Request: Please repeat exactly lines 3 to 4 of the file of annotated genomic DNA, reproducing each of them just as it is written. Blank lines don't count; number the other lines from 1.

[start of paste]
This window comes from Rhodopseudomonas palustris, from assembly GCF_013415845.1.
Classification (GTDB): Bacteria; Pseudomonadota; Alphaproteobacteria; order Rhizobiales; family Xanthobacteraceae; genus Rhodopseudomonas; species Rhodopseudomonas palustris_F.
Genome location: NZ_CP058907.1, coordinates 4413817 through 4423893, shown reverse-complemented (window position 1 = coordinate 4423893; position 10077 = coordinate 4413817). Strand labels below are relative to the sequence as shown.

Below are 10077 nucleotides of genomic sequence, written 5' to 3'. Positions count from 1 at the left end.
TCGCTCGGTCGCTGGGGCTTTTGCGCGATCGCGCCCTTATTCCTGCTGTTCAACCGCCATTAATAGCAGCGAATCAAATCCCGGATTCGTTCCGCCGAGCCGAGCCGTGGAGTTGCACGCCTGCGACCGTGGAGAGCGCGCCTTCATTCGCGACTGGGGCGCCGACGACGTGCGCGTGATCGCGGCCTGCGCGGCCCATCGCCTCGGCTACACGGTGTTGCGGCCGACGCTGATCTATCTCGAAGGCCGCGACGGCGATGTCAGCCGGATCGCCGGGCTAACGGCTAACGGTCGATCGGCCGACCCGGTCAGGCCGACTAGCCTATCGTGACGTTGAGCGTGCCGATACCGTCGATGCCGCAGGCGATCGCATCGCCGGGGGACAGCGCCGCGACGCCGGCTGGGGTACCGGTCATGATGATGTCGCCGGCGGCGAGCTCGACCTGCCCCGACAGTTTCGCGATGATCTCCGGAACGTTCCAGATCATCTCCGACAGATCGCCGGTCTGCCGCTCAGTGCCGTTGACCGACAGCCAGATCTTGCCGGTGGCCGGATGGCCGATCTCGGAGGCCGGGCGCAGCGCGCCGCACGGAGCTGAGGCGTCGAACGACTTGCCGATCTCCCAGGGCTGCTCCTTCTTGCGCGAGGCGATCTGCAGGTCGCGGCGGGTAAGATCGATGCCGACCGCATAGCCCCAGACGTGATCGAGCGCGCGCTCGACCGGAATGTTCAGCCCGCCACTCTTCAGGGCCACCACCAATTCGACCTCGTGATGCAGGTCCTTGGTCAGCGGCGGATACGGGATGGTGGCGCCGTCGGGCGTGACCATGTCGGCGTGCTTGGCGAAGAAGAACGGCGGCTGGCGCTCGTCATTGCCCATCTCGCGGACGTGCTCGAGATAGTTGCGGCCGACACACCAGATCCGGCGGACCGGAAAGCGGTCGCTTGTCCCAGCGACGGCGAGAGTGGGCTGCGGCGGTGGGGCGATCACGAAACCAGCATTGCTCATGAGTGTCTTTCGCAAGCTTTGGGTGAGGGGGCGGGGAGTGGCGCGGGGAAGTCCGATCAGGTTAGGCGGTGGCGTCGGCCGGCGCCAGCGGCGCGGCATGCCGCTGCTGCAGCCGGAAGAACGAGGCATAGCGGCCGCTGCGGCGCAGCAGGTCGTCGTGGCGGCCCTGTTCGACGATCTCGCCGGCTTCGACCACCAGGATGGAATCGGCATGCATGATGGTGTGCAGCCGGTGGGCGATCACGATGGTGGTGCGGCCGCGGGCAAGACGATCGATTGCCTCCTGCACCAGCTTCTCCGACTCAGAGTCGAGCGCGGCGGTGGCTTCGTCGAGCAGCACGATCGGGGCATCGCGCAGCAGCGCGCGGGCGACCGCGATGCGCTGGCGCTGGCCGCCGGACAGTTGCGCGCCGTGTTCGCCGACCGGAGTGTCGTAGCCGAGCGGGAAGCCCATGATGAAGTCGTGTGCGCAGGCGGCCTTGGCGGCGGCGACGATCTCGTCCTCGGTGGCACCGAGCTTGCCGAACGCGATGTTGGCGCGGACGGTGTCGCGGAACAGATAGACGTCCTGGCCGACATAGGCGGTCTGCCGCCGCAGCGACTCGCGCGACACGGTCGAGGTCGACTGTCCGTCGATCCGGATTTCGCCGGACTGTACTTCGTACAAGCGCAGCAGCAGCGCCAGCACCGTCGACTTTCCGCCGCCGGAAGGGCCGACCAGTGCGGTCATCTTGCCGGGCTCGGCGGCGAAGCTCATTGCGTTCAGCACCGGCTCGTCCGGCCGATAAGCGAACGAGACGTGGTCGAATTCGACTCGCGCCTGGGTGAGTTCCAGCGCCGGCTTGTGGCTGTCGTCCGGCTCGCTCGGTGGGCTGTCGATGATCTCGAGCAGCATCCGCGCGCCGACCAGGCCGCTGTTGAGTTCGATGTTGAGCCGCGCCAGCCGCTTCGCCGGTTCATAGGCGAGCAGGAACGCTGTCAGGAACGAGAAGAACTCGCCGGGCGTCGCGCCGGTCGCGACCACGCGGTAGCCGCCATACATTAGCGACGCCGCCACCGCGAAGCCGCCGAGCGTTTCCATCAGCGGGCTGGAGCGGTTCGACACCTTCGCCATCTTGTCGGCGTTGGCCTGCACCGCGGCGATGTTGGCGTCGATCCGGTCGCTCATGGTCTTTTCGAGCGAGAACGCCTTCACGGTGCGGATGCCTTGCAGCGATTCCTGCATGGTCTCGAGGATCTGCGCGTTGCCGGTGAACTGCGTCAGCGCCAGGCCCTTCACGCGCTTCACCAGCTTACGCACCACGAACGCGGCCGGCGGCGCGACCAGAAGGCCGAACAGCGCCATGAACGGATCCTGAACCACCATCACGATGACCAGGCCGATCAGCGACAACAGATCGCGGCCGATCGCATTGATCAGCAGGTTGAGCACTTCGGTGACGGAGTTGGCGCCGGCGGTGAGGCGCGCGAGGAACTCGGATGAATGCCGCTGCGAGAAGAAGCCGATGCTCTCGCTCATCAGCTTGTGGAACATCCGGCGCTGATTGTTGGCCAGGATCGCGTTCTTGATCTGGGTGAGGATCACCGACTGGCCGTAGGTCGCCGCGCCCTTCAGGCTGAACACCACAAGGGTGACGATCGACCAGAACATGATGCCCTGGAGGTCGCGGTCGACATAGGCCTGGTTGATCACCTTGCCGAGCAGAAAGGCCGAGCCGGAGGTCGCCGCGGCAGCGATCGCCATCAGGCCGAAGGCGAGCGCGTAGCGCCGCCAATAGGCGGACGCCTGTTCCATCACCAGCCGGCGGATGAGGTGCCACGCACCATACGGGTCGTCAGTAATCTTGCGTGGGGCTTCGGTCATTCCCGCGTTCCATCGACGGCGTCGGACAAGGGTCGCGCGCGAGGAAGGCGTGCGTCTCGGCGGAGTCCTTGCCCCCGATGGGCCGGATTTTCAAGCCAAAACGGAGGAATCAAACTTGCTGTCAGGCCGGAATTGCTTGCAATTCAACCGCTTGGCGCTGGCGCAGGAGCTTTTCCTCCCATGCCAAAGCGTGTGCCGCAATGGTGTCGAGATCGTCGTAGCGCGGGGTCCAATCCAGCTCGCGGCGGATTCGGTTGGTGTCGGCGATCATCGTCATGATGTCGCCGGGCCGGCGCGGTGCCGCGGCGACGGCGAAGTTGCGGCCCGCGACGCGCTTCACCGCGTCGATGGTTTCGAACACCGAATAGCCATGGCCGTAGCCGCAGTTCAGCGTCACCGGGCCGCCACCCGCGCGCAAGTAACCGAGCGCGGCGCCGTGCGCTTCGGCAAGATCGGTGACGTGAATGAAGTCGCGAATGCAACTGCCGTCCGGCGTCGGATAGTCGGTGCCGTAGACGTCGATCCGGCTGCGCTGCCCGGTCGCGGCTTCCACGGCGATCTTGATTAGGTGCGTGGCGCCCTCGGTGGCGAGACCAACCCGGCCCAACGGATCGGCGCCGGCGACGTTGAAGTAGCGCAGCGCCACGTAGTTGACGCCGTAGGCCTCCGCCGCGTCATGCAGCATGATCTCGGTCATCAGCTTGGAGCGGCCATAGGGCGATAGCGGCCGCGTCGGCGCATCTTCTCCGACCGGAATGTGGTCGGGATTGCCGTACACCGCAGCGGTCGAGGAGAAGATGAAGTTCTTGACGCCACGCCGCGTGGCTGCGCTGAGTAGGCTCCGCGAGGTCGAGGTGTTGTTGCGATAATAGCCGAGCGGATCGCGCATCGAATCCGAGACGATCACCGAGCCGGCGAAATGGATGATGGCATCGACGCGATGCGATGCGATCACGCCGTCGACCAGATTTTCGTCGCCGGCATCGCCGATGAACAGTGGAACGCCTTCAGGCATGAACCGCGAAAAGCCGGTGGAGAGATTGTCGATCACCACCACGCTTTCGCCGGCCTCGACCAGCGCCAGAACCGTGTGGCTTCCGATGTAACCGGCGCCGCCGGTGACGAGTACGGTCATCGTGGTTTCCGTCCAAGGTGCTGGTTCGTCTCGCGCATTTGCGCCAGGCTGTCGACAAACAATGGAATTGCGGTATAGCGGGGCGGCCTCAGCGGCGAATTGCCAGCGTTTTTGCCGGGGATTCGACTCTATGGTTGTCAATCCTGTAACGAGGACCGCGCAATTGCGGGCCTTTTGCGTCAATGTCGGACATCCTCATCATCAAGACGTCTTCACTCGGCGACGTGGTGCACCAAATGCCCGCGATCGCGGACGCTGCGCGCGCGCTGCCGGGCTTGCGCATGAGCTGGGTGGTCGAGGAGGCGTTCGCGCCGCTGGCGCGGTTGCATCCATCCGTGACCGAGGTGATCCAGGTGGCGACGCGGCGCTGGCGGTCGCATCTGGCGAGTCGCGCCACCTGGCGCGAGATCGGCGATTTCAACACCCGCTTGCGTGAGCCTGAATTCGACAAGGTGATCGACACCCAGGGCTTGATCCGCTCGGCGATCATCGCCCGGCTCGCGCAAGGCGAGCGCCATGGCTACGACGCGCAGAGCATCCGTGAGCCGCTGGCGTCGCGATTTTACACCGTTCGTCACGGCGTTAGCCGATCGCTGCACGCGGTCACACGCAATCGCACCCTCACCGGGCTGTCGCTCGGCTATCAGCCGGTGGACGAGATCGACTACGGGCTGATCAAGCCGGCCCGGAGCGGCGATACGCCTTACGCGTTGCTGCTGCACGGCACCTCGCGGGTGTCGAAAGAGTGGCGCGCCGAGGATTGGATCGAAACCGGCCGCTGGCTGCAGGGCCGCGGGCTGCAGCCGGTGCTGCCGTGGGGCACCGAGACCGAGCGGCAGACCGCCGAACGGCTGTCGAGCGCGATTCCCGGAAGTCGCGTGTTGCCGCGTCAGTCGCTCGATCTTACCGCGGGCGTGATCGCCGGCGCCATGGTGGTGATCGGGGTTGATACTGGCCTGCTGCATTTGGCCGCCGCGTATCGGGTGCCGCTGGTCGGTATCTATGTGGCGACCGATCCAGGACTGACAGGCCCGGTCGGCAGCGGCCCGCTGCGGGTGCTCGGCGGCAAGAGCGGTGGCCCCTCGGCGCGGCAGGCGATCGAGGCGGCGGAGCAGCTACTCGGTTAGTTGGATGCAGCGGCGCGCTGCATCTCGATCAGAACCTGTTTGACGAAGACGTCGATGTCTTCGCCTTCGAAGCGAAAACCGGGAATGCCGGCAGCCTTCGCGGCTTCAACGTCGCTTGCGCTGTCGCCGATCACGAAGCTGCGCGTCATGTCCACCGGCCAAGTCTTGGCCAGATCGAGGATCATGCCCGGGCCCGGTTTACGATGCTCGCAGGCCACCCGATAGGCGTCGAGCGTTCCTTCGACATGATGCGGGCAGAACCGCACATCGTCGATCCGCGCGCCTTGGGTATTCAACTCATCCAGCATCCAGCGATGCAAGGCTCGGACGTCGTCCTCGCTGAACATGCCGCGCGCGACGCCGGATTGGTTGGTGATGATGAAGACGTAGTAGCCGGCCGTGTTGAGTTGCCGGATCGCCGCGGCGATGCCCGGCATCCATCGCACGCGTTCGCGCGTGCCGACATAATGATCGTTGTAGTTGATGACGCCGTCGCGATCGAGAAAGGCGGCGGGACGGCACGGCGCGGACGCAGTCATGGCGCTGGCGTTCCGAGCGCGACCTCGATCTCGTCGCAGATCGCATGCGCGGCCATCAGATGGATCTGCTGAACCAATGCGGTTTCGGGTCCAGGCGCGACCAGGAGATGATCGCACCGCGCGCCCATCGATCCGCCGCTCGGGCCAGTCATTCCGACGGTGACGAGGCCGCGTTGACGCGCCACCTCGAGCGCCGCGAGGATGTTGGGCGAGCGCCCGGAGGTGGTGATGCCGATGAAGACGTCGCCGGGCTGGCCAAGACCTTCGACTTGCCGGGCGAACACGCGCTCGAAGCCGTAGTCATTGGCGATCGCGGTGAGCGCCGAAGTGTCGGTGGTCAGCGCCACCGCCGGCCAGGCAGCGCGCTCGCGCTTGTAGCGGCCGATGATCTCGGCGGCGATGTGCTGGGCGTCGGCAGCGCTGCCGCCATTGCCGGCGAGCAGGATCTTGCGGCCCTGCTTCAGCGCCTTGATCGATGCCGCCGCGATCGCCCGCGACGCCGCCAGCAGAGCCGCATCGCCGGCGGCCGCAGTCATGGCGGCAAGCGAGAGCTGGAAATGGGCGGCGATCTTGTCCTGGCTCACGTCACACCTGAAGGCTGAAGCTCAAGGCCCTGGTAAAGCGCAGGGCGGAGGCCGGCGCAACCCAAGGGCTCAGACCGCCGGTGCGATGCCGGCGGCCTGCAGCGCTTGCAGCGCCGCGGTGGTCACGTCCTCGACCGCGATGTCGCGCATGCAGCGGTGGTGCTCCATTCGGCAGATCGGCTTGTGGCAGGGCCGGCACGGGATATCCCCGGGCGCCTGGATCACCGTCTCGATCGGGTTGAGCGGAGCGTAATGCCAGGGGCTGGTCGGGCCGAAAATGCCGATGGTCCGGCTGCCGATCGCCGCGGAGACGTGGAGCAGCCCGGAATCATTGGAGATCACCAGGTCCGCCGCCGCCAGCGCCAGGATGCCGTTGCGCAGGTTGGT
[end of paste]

Genome location: NZ_CP058907.1, coordinates 4413817 through 4423893, shown reverse-complemented (window position 1 = coordinate 4423893; position 10077 = coordinate 4413817). Strand labels below are relative to the sequence as shown.

Below are 10077 nucleotides of genomic sequence, written 5' to 3'. Positions count from 1 at the left end.